of these problems call for a new kind of active intervention 
which is of great importance for each society's internal 
equilibrium and governability. These problems unfortunately 
are not amenable to easy legislative fiat or executive 
intervention. They require a painful transformation of social 
relations, of cultural and authority patterns, and even of 
modes of reasoning. 

Up to now the dominant social democratic or even liberal 
schools of thought have focused on proposals for industrial 
democracy modeled on patterns of political democracy. They 
have rarely succeeded, and when they did the proposals did 

186 The Crisis of Democracy 

not appear very effective, basically because they were 
running against the industrial culture and the constraints of 
business organization. This movement has found a new 
impetus, especially in Western Europe, with strong popular 
pressure for self-management and the rediscovery by the left 
of nationalization as a key argument in the political arena. 

Many people advocate the more moderate course of 
participation by labor in crucial decisions affecting output, 
productivity, and working conditions, such as developed in 
Germany under the name of codetermination. This would, 
they think, provide a strong incentive for unions to act 
responsibly. Income circumstances this could indeed be the 
result. On the other hand, however, codetermination has 
been only partially successful in Germany, and it would raise 
impossible problems in many Western democracies, either 
because leftist trade unionists would oppose it and utilize it 
without becoming any more moderate, or because employers 
would manage to defeat its purposes. 

A quite different, more promising, and more fundamental 
strategy is to focus on the second set of problems, those of 
the job, working conditions, and work organization. This is a 
much more concrete field where deep resentment and 
frustrations have developed, feeding back into the more 
conventional aspects of labor-management bargaining. This is 
a problem area where basic change is becoming possible. New 
thinking and experimentation has occurred, which should be 
widely encouraged and subsidized. Industry should be given 
all possible incentives to move ahead and implement 
gradually new modes of organization. This is the only way 
now to alleviate the new tensions that tend to mark 
post-industrial society in this area and which otherwise 
nourish irresponsible blackmailing tactics and new inflation-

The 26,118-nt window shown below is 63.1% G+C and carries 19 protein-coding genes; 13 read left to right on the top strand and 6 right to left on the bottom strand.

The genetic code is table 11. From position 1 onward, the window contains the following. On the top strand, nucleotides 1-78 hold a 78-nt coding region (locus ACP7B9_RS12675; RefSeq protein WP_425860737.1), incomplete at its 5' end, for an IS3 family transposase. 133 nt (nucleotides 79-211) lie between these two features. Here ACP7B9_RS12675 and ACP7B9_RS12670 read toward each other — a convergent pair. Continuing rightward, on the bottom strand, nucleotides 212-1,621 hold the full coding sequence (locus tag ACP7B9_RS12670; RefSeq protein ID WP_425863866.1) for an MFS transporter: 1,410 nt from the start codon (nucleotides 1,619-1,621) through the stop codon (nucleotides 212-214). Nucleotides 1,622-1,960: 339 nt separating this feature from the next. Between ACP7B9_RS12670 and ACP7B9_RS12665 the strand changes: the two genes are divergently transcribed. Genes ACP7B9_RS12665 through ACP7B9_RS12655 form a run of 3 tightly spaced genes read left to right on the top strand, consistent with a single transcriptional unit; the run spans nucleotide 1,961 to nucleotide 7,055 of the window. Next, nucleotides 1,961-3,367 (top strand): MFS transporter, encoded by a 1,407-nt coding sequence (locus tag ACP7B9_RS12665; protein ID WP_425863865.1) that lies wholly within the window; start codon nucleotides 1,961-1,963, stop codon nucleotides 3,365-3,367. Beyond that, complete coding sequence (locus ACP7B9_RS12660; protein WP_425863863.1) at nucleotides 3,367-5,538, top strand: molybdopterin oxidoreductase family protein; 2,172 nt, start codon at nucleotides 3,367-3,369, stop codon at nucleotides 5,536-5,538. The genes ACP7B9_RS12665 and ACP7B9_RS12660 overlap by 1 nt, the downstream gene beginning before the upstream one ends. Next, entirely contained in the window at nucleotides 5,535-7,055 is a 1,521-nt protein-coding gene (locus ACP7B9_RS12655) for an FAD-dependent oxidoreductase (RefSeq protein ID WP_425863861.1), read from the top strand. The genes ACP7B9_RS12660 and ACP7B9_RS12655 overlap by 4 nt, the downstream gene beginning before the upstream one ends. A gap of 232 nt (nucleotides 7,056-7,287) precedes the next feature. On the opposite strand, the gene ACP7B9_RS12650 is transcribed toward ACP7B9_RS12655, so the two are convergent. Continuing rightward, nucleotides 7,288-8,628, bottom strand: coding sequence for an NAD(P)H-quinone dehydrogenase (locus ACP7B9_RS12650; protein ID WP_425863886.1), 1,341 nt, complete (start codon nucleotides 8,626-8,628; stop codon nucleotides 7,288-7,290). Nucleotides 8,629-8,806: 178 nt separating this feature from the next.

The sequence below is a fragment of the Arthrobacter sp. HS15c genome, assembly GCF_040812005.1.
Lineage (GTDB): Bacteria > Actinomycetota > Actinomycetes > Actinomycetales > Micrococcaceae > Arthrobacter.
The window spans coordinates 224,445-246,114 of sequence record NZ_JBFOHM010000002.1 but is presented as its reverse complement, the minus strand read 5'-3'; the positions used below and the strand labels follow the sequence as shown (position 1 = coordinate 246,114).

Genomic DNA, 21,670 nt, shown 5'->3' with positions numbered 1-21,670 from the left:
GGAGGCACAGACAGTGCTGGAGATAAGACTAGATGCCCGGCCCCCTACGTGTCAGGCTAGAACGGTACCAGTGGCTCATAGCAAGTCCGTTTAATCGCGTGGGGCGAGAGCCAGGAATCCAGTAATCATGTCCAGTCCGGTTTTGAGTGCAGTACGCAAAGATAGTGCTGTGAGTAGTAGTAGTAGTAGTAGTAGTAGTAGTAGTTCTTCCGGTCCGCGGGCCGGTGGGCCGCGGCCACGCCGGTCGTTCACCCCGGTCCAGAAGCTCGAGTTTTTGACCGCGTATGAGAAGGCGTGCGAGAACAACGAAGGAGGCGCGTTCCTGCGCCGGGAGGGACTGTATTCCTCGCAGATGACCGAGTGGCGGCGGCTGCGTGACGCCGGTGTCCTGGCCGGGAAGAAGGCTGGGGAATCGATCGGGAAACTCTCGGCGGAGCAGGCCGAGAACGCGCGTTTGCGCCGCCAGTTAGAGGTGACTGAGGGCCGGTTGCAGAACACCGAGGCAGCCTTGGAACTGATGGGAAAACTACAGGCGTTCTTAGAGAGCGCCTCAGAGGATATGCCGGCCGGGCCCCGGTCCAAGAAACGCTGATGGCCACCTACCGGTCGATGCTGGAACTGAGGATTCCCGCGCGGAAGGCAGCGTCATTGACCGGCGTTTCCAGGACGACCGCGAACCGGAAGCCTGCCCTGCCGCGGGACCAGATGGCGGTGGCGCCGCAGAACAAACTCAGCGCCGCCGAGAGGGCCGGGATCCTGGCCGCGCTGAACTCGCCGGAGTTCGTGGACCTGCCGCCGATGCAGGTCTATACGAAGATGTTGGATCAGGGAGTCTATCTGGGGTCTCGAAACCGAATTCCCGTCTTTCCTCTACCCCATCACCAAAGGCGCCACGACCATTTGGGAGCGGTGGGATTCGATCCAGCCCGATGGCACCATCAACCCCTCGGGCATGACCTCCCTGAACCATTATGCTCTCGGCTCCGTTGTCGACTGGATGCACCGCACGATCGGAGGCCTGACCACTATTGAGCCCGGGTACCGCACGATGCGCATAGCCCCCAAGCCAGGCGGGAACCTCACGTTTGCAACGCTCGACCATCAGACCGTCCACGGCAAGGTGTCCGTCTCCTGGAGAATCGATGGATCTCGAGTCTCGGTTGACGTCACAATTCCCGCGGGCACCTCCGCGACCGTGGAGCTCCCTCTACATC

ary pressures. At the sanie time this is a necessary step to 
restore the status and dignity of manual work and therefore 

Appendix 187 

help solve the more and more acute problem of the immi- 
grant workers in Western Europe, which might otherwise 
become equivalent to the racial problems of the United 

7. Creation of New Institutions for the 
Cooperative Promotion of Democracy 

The effective working of democratic government in the 
Trilateral societies can now no longer be taken for granted. 
The increasing demands and pressures on democratic 
government and ihe crisis in governmental resources and 
public authority require more explicit collaboration. One 
might consider, therefore, means of securing support and 
resources from foundations, business corporations, labor 
unions, political parties, civic associations, and, where 
possible and appropriate, governmental agencies for the 
creation of an institute for the strengthening of democratic 
institutions. The purpose of such an institute would be to 
stimulate collaborative studies of common problems involved 
in the operations of democracy in the Trilateral societies, to 
promote cooperation among institutions and groups with 
common concerns in this area among the Trilateral regions, 
and to encourage the Trilateral societies to learn from each 
other's experience how to make democracy function more 
effectively in their societies. There is much which each 
society can learn from the others. Such mutual learning 
experiences are familiar phenomena in the economic and 
military fields; they must also be encouraged in the political 
field. Such an institute could also serve a useful function in